Problem 2 is nested method calls which should ideally be avoided, and while it is conceivable that your compiler of choice optimises these out, I wouldn't rely on it (especially optimising across distinct classes as in your Solution B). Fortunately aliases, as a compile-time mechanism, solve this problem.

I recommend this solution based on its simplicity.

Solution B

Provided the above doesn't work out for whatever reason, this is desirable as you suggest, in terms of maintaining a clean separation of interfaces (engine internals vs. scripting).

What you don't want is the hassle of maintaining this new layer. Frankly, you should not have to, for it ought to be easy enough to automate generation of that layer when changes occur. You'd need to integrate this with your build process, however - which is more work.

Philipp rightly suggests somehow annotating those methods which you wish some wrapper generator (SWIG) to process. Try putting some unmistakable string inside one-line comments preceding each such function, search for that string, and have the wrapper generator operate on that. I can't be more specific than this, as it is going to hinge on what generator you end up using and what its capabilities are in terms of reading annotations - e.g. SWIG, some other third party's, or your own home-brewed.

You might write your own text parser to run over source code and identify such methods, then pass names of those methods into your generator to generate necessary interfaces. Devil is in the details.

If your compiler does not optimise out the indirection of method calls through your wrapper class, you're going to end up with marginally worse performance, although negligible in 98% of cases.

Conclusion

While you are actively developing infrastructure, do not tie yourself into solutions that are going to increase the cost of change unless you have an exceedingly good reason to do so. You need to be able to remain agile through much of your production, even if codebase organisation is not ideal. In this case that means avoiding Solution B - even if you get it working nicely, at the very least you'll frequently have to run your interface generator. Provided that doesn't add much time to each build, or it's very infrequent, it may be okay for you... the problem there is, you have to implement it before you'll know. Catch-22 situation. My gut feel is increased complexity is best avoided at this (early?) stage. I also think the entire point of something like LuaBridge, which you are using, is to maintain agility.

• I have a few questions: Isn't having a method with 2 name is bad design? It can be confusing, and why would anyone use Lua-XY or XY if they are the same? So what is the reason for having 2 names? Just because so I don't have to change the previously written code? And the main source of the problem is that for example: If GetData(int ID) is called by the engine it is 100% sure that ID is a valid parameter, because for example it found in array just before calling the function. But if it's called from Lua, there should be a check whether ID is valid. – Tudvari May 20 '17 at 22:56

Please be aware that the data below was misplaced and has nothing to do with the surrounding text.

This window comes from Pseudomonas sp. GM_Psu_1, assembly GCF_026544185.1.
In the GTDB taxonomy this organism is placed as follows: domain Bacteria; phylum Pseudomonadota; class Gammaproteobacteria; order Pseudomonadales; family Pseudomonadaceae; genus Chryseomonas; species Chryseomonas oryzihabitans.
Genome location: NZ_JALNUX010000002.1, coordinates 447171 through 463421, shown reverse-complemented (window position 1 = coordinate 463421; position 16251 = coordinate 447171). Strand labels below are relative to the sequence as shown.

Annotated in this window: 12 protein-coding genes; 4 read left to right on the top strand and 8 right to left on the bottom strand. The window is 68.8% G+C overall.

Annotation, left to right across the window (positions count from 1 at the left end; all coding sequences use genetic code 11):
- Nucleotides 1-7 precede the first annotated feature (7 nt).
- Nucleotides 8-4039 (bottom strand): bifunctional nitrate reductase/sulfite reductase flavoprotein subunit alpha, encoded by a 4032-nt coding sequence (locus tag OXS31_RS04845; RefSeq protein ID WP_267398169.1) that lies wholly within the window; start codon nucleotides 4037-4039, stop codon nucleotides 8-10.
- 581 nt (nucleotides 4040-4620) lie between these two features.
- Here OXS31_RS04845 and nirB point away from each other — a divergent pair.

• So crashing without errors in Lua is unaccaptable, so I have to write a check in the functions. Let's say that this method is called very often inside the engine, but rarely from Lua. (Because for example it's a low level function, but this doesn't really matter). This way, the checking in 90 % of the calls is needless. – Tudvari May 20 '17 at 22:58
• (a) Why would aliasing be supported in modern languages, and be a much-demanded feature, if bad design? Having two names addresses your concern that "it's not so easy to see whether a method is callable in Lua script, or is only available in native code." Sure, it does avoid having to change names elsewhere, but that's just a nice side-effect. (b) Here you have no choice but to check ID inside the Lua- function, which then runs the internal function if the check returns valid. Else as you say, it's inefficient the rest of the time. In such cases, wrap, in other cases, alias. But see below 1st. – Engineer May 21 '17 at 7:26
• (c) For runtime assigned (integer) IDs, you should be grabbing a list of valid IDs from C++ and operating only on (subsets of) those in Lua. Lua scripts should generally not be operating on some arbitrary value - just write an internal method GetValidEntityIDs() for this, which Lua calls before any Lua_SomeFunc(ID) call which it calls across the entire list (just like in the engine internals for rendering etc.). Only human-entered IDs (via runtime CLI/shell) can be wrong, so we'd need special pre-checks and to wrap internal functions under the conditional. I'd use Shell- prefix here. – Engineer May 21 '17 at 7:43
• I had a month break on this project and now I started working on it again. My first issue is that for example a Getter in my class returns const std::string instead of std::string. And LuaBridge can't convert from constant. Any fix on this? Thanks in advance! :) Update: using "const std::string &" as a parameter doesn't cause any problems. So only constant returns are problematic. – Tudvari Jul 6 '17 at 16:40